When you open the pack, you’ll see a name tag located at the back, above the water reservoir compartment. On the other side, there’s a handy packing checklist of items your youngster could possibly take on a hike. This is a great feature, as it helps little adventurers learn to pack for themselves.
This 12-Liter pack is meant for children aged 8 to 12, but the bag’s shape actually makes it suitable even for kids under 8 years old. It comes in two vivid colors that kids will love: dark red and indigo.
- Reflective details improve nighttime visibility
- Plenty of storage options
- The height of the sternum strap can be adjusted
- Very affordable
- The shoulder straps might be a bit uncomfortable around the neck for some kids
Best for: kids who need a backpack for a variety of purposes, not just for hiking
Osprey Ace 50 Kid’s Backpacking Backpack
You might be thinking – why is the Osprey Ace backpack mentioned twice here? Well, the Ace 50 is the larger version that has everything the Ace 38 has, plus some extra features.
The Ace 50 is designed with 5 inches of torso adjustability, and it’s intended for children aged 9 to 14. You can choose from two bright colors: Blue Hills and Orange Sunset.
This travel backpack features zippered waist belt pockets that offer even more storage space than the mesh pockets found on the Ace 38. These are large enough to hold sunglasses or a flashlight.
The Ace 50 has adjustable pole loops as well as dual side compression straps. These are great for fishing rods as well as trekking poles. Under the lid of the main compartment, there’s also a zippered mesh pocket which is great for storing things you need more often.
So, why is the Ace 50 in 3rd place, while the Ace 38 takes 1st place on this list? The main reason lies in its weight. The Ace 50 is almost a full pound heavier than the smaller version, and since it’s a kid’s backpack, every ounce matters.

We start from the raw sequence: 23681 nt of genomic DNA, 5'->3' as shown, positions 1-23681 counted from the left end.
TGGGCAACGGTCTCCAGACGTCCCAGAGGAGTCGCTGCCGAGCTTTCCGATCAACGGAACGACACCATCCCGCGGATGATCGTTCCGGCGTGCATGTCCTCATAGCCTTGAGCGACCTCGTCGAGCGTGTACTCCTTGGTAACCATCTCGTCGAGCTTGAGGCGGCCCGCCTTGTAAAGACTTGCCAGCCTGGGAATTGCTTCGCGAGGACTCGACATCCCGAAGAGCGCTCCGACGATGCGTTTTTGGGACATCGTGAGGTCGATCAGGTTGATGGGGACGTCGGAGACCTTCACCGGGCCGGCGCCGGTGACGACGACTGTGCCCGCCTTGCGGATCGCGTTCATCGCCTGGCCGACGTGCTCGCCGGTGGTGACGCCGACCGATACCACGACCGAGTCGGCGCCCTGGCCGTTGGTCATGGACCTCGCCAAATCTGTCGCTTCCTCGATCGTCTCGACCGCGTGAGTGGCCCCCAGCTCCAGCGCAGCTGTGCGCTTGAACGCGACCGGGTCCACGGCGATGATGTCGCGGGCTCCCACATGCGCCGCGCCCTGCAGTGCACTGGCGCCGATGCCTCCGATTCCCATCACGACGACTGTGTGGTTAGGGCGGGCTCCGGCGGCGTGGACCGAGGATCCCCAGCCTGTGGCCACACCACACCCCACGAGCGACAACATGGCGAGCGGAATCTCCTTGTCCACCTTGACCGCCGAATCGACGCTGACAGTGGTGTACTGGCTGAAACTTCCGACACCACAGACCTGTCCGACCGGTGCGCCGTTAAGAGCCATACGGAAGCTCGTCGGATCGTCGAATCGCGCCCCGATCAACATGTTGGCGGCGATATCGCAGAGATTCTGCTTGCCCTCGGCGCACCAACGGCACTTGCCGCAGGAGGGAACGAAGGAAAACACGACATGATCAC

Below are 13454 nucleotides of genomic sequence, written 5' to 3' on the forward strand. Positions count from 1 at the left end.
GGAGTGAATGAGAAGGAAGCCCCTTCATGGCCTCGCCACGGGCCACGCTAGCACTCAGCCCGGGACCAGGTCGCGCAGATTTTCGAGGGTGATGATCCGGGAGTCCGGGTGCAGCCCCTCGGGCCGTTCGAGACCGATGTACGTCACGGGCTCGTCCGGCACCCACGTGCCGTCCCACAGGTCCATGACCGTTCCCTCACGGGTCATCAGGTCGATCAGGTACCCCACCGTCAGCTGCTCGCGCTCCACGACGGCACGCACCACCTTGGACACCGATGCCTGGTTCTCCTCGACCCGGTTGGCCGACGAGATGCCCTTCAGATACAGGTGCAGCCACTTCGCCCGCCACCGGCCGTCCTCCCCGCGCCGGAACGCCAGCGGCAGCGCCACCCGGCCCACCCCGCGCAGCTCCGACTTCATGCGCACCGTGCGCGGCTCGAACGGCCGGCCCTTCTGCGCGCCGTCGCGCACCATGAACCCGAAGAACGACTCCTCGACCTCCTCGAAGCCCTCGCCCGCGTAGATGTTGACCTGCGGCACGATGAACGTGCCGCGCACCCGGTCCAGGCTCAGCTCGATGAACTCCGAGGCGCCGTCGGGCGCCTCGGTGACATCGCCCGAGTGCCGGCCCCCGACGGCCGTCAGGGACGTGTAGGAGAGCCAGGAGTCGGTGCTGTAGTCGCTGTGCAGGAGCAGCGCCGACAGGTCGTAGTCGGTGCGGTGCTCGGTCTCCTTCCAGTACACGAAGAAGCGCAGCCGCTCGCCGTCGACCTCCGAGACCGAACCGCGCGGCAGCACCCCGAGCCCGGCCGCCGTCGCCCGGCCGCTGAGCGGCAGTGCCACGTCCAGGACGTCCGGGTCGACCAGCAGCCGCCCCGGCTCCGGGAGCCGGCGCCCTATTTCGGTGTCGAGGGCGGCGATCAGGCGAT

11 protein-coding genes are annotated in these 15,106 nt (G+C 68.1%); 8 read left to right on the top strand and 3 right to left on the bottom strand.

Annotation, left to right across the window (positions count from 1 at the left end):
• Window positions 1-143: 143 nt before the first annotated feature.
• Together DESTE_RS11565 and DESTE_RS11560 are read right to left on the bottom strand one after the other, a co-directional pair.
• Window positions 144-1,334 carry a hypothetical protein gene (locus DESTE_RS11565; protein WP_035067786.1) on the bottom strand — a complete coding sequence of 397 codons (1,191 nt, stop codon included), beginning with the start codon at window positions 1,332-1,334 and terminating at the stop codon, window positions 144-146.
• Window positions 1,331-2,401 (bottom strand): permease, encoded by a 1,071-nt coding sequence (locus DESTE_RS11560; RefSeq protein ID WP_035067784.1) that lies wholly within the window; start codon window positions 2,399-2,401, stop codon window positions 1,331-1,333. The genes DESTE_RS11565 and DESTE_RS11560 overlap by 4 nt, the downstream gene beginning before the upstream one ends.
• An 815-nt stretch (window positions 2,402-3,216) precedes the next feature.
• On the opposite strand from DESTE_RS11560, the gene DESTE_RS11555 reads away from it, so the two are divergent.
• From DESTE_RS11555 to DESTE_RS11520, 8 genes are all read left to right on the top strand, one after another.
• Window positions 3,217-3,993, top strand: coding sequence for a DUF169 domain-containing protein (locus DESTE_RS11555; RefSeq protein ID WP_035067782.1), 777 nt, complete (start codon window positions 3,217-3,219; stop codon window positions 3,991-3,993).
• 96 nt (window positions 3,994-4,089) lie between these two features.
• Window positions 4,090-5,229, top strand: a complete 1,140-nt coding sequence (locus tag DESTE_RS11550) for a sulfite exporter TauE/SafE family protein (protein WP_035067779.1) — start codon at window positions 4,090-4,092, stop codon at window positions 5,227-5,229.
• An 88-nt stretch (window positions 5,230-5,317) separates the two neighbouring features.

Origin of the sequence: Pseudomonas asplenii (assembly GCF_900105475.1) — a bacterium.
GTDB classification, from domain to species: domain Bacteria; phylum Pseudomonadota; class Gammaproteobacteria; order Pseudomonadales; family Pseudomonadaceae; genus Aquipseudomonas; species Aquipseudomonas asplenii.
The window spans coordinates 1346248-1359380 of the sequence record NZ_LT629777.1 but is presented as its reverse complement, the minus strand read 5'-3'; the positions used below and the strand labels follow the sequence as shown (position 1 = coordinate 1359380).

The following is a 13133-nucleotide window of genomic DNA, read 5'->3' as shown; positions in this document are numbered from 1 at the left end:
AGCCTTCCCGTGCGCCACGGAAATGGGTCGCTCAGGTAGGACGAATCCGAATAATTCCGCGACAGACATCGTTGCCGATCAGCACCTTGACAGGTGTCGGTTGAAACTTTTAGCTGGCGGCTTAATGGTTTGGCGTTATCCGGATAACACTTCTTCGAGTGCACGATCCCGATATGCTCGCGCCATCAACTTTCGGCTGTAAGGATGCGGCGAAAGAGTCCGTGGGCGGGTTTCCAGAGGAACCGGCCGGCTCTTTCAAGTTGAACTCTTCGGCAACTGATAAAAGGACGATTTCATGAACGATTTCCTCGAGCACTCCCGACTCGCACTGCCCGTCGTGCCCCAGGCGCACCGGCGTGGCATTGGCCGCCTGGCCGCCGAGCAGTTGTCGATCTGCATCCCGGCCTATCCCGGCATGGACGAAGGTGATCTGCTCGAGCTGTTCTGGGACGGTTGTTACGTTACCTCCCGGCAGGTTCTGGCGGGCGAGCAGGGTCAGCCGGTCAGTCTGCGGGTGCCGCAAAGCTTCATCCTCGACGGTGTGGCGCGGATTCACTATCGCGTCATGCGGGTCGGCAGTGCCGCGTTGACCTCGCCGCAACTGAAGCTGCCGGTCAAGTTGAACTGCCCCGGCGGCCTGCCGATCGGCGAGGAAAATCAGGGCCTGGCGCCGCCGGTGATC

It’s quite a large backpack for a child, but if your youngster is in middle school and about to embark on a serious multi-day hike, go for this pack. Otherwise, the Ace 38 is a much better option for those who don’t need a huge amount of storage space.
- 5-inch torso adjustment makes it suitable for kids aged 9-14
- Large hip belt pockets for things needed close at hand
- Adjustable loops allow your kid to carry trekking poles or a fishing rod
- Comes with an additional inner pocket for gear you want quick access to
- More expensive than other backpacks on this list
Best for: older kids who need plenty of storage space
Osprey HydraJet 12 Kids’ Hydration Backpack
The HydraJet 12 is a great backpack that works well for both hiking and everyday use. It weighs only 0.84 pounds, but there’s enough room for all the hiking essentials a young adventurer needs on hand.
Its size makes it great for kids starting from 4 all the way through to 12 years old. There are two colors to choose from – Cosmic Red and Wave Blue.
The pack features a wide-mouth bucket-style main compartment opening. This makes it easy for a child to access and organize their equipment. Externally, it has a stretchy mesh pocket on each side and a large one on the front. These are great for storing things your kid needs close at hand.
The shoulder straps are fleece-lined, which makes them very comfortable. The hip belt, on the other hand, isn’t padded, but considering your kid won’t be carrying heavy equipment, that’s not really a big deal.
What’s unique about this pack is that it features an external hydration bladder sleeve. The HydraJet 12 even comes with a hydration bladder, so that’s one thing less you have to worry about getting for your kid.
- The narrow shape makes it suitable for kids aged 4-12
- For such a small pack, it has plenty of storage options
- Comes with a hydration reservoir